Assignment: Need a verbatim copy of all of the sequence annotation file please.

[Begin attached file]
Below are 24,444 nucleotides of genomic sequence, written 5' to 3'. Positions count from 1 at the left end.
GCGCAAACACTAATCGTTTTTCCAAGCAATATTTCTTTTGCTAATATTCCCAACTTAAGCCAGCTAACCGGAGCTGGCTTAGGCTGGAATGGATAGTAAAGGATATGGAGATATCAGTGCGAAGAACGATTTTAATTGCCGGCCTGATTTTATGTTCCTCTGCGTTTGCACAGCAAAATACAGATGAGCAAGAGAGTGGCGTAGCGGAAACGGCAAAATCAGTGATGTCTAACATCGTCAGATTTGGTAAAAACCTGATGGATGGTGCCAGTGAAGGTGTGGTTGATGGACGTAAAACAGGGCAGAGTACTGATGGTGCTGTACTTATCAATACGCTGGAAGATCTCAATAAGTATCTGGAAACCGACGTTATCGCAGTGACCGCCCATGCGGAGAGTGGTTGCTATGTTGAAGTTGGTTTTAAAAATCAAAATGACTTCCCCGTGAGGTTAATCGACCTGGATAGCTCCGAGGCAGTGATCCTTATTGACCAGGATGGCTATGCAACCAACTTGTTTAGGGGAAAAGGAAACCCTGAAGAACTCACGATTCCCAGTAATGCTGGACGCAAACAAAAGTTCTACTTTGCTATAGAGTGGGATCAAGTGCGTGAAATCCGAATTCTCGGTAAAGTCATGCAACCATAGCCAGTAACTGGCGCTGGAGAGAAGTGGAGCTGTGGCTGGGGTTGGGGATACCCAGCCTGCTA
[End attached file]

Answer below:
Below are 24,444 nucleotides of genomic sequence, written 5' to 3'. Positions count from 1 at the left end.
GCGCAAACACTAATCGTTTTTCCAAGCAATATTTCTTTTGCTAATATTCCCAACTTAAGCCAGCTAACCGGAGCTGGCTTAGGCTGGAATGGATAGTAAAGGATATGGAGATATCAGTGCGAAGAACGATTTTAATTGCCGGCCTGATTTTATGTTCCTCTGCGTTTGCACAGCAAAATACAGATGAGCAAGAGAGTGGCGTAGCGGAAACGGCAAAATCAGTGATGTCTAACATCGTCAGATTTGGTAAAAACCTGATGGATGGTGCCAGTGAAGGTGTGGTTGATGGACGTAAAACAGGGCAGAGTACTGATGGTGCTGTACTTATCAATACGCTGGAAGATCTCAATAAGTATCTGGAAACCGACGTTATCGCAGTGACCGCCCATGCGGAGAGTGGTTGCTATGTTGAAGTTGGTTTTAAAAATCAAAATGACTTCCCCGTGAGGTTAATCGACCTGGATAGCTCCGAGGCAGTGATCCTTATTGACCAGGATGGCTATGCAACCAACTTGTTTAGGGGAAAAGGAAACCCTGAAGAACTCACGATTCCCAGTAATGCTGGACGCAAACAAAAGTTCTACTTTGCTATAGAGTGGGATCAAGTGCGTGAAATCCGAATTCTCGGTAAAGTCATGCAACCATAGCCAGTAACTGGCGCTGGAGAGAAGTGGAGCTGTGGCTGGGGTTGGGGATACCCAGCCTGCTA